Builders take break as home construction falls
Nationwide, home building in October was more than 27 percent below the level of activity a year ago. The South , and especially Florida, has been hit hard .
By TIMES STAFF AND WIRE REPORTS
Published November 18, 2006
WASHINGTON - Housing construction plunged in October as builders slashed activity to the lowest level in more than six years. The drop was particularly steep in the South, where construction fell 26 percent from September levels.
Wachovia Bank senior economist Mark Vitner said problems in the new housing markets in Florida and suburban Washington, D.C., hurt the numbers for the South, as did a lot of bad weather in the region last month.
"Florida builders really clamped down on new construction in October and switched their attention to cleaning out inventories," he said. "I haven't run into an optimistic builder in the last couple of months. Most tell me that things are worse than our numbers are indicating because they're still seeing large numbers of cancellations."
Nationally, construction of new single-family homes and apartments dropped 14.6 percent to an annual rate of 1.49-million units, the slowest pace since July 2000.
The news was even more stark for building permits, which fell for a record ninth consecutive month, dropping 6.3 percent to an annual rate of 1.54-million units, the slowest pace in nine years.
"A tornado hit the housing sector in October," said Joel Naroff, chief economist at Naroff Economic Advisors, a private forecasting firm. "Builders have seen the light from the housing market meltdown and are now moving as rapidly as possible to reduce supply."
October numbers on new construction aren't available yet for the Tampa Bay area, but the September numbers were grim. The number of new building permits issued was down 28 percent from August and 60 percent from September 2005, according to the most recent Census Bureau statistics available.
Vitner said he doesn't expect the Florida housing market to bottom out for another six months or so.
However, the Pinellas Realtor Organization said Friday that it sees some positive signs: Existing home sales in October were up 0.6 percent from September, although still down 41 percent from a year ago. Condo sales volume was down 8 percent from September and 58 percent from a year ago. Prices held steady.
Housing, which had been one of the economy's standout performers during a five-year boom, shaved about a percentage point off growth in the July-September quarter. That pushed overall economic activity as measured by the gross domestic product down to an anemic rate of just 1.6 percent, the slowest growth in more than three years.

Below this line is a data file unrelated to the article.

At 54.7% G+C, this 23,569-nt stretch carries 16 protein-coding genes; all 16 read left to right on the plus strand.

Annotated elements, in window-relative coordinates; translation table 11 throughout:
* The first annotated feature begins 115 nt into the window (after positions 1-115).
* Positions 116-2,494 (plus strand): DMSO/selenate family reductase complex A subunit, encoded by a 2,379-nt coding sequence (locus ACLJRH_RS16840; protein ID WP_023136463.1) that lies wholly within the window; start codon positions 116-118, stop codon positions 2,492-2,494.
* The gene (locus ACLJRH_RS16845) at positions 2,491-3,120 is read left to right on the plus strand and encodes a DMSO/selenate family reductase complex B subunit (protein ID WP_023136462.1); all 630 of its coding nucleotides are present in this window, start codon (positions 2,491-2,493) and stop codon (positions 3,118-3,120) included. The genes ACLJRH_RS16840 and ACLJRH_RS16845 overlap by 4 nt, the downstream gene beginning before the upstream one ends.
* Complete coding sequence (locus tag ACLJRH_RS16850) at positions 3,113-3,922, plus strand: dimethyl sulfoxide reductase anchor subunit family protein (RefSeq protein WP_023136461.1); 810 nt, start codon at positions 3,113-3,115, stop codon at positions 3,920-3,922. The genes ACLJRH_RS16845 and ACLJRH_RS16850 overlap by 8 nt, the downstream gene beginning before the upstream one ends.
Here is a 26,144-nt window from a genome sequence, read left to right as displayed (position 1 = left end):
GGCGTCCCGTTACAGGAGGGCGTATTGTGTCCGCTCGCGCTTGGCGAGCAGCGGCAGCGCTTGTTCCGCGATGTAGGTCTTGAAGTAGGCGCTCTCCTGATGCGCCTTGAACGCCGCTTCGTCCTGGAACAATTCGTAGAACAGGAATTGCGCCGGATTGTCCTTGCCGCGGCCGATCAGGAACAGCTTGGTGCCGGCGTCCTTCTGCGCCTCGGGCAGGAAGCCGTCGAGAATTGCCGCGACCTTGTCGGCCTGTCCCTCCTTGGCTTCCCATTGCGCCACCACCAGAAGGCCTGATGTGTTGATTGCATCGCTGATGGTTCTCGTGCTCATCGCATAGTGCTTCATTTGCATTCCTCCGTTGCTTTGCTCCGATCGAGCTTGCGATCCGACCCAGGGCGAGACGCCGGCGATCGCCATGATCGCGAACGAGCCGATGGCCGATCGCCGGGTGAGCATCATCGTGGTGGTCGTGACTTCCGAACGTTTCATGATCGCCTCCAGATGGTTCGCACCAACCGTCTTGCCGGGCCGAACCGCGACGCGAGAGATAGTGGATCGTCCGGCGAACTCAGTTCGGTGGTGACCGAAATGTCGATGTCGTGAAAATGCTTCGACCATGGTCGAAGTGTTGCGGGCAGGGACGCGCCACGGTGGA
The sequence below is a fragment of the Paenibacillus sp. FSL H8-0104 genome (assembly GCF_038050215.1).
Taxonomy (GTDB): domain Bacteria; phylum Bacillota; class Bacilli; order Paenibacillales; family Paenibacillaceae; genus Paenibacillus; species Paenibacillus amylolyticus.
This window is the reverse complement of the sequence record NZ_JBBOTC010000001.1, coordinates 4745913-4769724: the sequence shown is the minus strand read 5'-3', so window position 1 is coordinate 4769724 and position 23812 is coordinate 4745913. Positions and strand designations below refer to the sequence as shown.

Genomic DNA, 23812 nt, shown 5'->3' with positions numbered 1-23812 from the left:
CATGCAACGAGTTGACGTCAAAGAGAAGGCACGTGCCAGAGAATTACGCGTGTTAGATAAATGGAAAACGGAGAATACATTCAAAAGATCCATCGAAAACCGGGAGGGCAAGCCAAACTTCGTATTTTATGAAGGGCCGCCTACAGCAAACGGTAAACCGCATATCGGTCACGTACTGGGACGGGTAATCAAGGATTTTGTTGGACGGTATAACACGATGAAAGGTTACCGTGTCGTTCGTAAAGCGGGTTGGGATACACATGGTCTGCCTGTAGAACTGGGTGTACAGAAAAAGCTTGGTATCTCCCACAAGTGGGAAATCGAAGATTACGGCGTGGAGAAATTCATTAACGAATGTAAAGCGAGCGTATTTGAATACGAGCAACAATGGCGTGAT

Many economists predicted that GDP growth would be trimmed by a similar amount in the current quarter as housing continues to act as a drag, through lower sales and reduced building activity. Construction in October stood 27.4 percent below the level of activity a year ago, the biggest year-over-year decline in more than 15 years.
"The scale of the yearly decline is now in housing recession territory," said Brian Bethune, chief economist at Global Insight, a Lexington, Mass., forecasting firm.
With inventories of unsold new and existing homes near record levels, many analysts said the slump in housing was likely to last for a number of more months, possibly until the middle of next year.
But some economists noted some faint hints of a turnaround. A monthly survey of builder sentiment conducted by the National Association of Home Builders was up in November for the second straight month, the first back-to-back gains since mid 2005.
David Seiders, chief economist for the builders' group, said he still believed what was occurring was a correction in the housing market with builders moving aggressively to cut back on production and move finished homes by offering a raft of incentives.
Construction of single-family homes fell by 15.9 percent in October from the seasonally adjusted September level, dropping to an annual rate of 1.18- million units. Construction of multifamily units dropped by 9.1 percent to an annual rate of 309,000 units.
The drop in construction was led by a 26.4 percent decline in the South. Construction fell by 11.7 percent in the Midwest and 2.1 percent in the West.
The only region showing strength was the Northeast, where construction jumped by 31 percent.
Times staff writer Helen Huntley contributed to this report.
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